The Ole Ball Game

Game Management: Prepare Them In Practice So That Everyone Can Enjoy The Games!

Game management, the term can have many meanings, depending upon who you are talking to.

The first thought that comes to mind for most people is undoubtedly strategy.

While strategy does play a part in a baseball coaches on field schedule, it shares the spotlight with many often times unnoticed activities that together, are designed to create a positive, on field experience for all those involved.

For that experience to go smoothly and seamlessly, much effort during practice time has gone to teaching what you want your players to do and how to react, physically, mentally and emotionally.

If game day is the first time they have heard about all the things you expect from them, be prepared for a very frustrating experience.

On the other hand, if your team has been prepared in practice for each of the things you need to have them do, game day will be the pleasurable experience it was meant to be, for all concerned.

Three Areas To Prepare Players For

The three main areas for preparation are:

  1. Dugout Needs ~ Nuts and bolts of keeping your dugout running smoothly ~

  2. Player Needs ~ Developing a routine for them ~

  3. Player And Team Interaction Needs ~ How will they interact with people ~

Game Management Tips ~ From the Dugout

game management tips ~ from the dugout

In and around the dugout, these 8 items of focus will help create a smooth, organized, and pleasant dugout:

  1. Personal gear ~ What can players have and where do you want it stored.

  2. Catcher and bullpen catcher, gear and routines ~ Both must work together to keep things running smoothly.

  3. Team gear, gloves, hats,helmets,bats ~ Location for all of it, responsibilities for keeping it picked up.

  4. Bench responsibilities ~ As players get older, the responsibilities increase, for things like pitch counts, scorebooks, pitcher tendencies, etc.

  5. Shagging foul balls ~ A fair and equitable system for getting those pesky little foul balls back onto the field.

  6. Keeping gear picked up ~ Just like the foul balls, a fair and equitable system.

  7. Focus ~ Dugout focus is one of the most difficult areas to accomplish.

  8. Throwing equipment, the team's and their own ~ It will come up sooner or later, state your policy up front.

Player Needs

Develop A Routine For Them:

  1. Being on time. ~ A great life skill.

  2. Warm-up routine, stretches, form running and throwing. ~ The same every practice and every game.

  3. Equipment set up. ~ Team and personal, set it up before they start anything else.

  4. Taking pre-game infield/outfield. ~ Make it special!

  5. Between innings, infield, outfield, pitcher/catcher warm-ups. ~ Try something outside the norm here.

  6. How quickly do you want them to get on and off the field. ~ Another area to make special!

  7. Equipment responsibilities for travel days. ~ A fair and equitable system.

Player Interaction

Interactions Players Will Have To Work With On A Daily Basis:

  1. How do they interact with our team.

  2. How do they interact with the opposing team.

  3. How do they interact with umpires.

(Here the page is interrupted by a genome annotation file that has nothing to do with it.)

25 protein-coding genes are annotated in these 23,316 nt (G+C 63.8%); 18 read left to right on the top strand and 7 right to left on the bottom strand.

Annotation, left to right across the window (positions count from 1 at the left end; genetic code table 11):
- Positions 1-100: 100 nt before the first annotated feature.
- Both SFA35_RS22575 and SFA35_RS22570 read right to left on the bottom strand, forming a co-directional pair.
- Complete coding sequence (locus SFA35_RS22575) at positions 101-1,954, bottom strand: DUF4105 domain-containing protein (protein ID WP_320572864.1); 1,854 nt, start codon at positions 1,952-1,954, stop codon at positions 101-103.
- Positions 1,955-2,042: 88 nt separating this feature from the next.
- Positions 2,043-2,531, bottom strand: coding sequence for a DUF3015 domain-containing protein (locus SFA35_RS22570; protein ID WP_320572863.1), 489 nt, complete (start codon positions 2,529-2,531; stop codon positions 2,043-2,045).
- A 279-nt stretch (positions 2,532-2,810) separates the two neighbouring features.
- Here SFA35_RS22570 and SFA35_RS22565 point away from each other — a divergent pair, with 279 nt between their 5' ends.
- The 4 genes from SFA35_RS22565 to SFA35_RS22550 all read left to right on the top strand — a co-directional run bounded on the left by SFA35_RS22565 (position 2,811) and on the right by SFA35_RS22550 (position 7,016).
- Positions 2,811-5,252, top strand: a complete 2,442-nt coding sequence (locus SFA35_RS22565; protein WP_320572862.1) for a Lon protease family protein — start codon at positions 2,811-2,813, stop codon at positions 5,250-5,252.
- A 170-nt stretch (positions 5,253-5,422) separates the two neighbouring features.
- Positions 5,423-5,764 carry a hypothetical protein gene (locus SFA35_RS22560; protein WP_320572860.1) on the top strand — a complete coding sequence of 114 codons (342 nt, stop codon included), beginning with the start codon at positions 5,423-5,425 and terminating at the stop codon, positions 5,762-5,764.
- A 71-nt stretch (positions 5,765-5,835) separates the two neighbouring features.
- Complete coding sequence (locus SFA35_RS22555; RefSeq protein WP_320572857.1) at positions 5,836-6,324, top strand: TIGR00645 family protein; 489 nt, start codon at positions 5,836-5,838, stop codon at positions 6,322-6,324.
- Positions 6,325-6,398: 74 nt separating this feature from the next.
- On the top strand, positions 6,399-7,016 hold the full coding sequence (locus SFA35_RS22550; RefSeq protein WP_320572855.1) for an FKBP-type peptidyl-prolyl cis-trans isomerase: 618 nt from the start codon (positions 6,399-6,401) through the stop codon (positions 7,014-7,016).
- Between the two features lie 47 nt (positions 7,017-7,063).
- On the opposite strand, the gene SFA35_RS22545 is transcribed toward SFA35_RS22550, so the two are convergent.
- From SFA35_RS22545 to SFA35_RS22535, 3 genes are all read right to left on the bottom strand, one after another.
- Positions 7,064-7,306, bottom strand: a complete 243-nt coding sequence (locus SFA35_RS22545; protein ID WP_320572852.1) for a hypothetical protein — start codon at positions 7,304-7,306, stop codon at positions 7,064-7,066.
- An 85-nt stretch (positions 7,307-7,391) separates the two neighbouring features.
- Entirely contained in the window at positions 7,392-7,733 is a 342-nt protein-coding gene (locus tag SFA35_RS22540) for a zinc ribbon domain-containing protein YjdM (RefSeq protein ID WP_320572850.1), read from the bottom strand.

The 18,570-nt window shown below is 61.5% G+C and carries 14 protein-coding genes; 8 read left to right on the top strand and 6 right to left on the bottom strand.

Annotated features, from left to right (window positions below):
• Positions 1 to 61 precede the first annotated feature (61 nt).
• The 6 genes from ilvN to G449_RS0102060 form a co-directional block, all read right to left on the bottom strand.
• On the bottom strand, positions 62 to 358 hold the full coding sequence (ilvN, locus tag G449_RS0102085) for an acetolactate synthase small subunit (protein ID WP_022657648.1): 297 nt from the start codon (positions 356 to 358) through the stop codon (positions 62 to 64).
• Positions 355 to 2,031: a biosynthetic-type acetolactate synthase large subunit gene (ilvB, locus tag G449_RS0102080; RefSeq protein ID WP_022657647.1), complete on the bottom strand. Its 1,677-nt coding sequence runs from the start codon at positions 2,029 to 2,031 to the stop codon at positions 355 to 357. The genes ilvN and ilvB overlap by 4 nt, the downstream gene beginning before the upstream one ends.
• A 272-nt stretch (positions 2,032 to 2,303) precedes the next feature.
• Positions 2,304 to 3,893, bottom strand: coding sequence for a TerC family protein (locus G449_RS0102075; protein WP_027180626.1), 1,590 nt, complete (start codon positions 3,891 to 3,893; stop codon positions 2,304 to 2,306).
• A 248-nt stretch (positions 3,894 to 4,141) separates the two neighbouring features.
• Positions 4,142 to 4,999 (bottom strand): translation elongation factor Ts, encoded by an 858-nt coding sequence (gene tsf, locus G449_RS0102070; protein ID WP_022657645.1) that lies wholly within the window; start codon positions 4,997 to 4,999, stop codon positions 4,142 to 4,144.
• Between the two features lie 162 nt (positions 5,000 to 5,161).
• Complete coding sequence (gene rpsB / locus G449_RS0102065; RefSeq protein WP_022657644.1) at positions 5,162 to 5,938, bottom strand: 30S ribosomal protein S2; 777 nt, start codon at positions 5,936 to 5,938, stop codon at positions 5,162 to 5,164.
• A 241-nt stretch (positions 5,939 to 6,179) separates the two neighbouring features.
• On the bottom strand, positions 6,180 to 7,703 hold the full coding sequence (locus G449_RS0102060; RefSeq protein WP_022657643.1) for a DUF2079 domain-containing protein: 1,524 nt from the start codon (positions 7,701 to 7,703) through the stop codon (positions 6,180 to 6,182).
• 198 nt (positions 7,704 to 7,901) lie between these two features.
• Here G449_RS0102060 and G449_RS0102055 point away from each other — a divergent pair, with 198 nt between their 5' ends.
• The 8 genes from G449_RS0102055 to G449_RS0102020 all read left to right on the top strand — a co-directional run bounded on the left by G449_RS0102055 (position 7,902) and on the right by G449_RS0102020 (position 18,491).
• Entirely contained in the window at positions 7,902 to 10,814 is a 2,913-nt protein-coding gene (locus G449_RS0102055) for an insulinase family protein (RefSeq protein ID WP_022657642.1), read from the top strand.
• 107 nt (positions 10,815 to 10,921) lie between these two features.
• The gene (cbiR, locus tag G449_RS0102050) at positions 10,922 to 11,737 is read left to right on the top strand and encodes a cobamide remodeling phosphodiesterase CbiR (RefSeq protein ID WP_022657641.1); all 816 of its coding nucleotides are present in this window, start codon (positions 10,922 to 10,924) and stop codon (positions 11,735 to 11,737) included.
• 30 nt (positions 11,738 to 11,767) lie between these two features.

4. How do they interact with opposing coaches.

  5. How do they interact with home fans.

  6. How do they interact with opposing fans.

Does That Seem Like A Lot To Prepare For?

Whew!!!! That does seem like a lot, but the majority of these items flow nicely into a practice situation.

Items like warm-up stretches, form running and a throwing routine can be carried directly from practice routine to game routine.

Game infield/outfield can be taught easily in practice, and makes a good break for players from daily drills.

Running a couple of inter-squad rehearsals prior to the first regular game is an opportunity to practice most all items on the list, so that players know who with and where at, to locate their glove/hat in the dugout while on offense.

This allows a teammate to bring their gear to them, should they be left on base at the end of an inning. Keeps the process running smoothly.


All the parts in this section may seem small and insignificant at first glance. When melted together, they form the nucleus of a united group, one that exudes individual and team confidence.

Everyone wants to be a part of something special. Attention to detail in baseball creates an atmosphere around your team, separating them from the pack.

Doing the little things correctly, playing the game as it was meant to be played, displaying a respect for baseball and others, they are what make this experience something special.

Having a specific plan with a meaningful purpose sets your players apart from a good many of your opponents, and on even footing with those who go about the game the same way that you do.

In the pages linked below, we will examine each of the three main areas in depth.

You Don't Do Things Right Once In A While, You Do Them Right All The Time (Vince Lombardi)

Coach Lombardi was speaking directly to football; but it is the same in baseball, and a great concept for everyday life.

Additional Game Management Topics

Dugout Game Management

The Nuts And Bolts Of Keeping Your Dugout Running Smoothly!

Game Management Players

Develop a Working Routine!

return from game management to

baseball's basic tools

baseball american flag

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Solid resources for other categories:

Baseball Resource

baseball equipment, building dreams for over 170 years, one player at a time


Louisville Sluggers. 1920's


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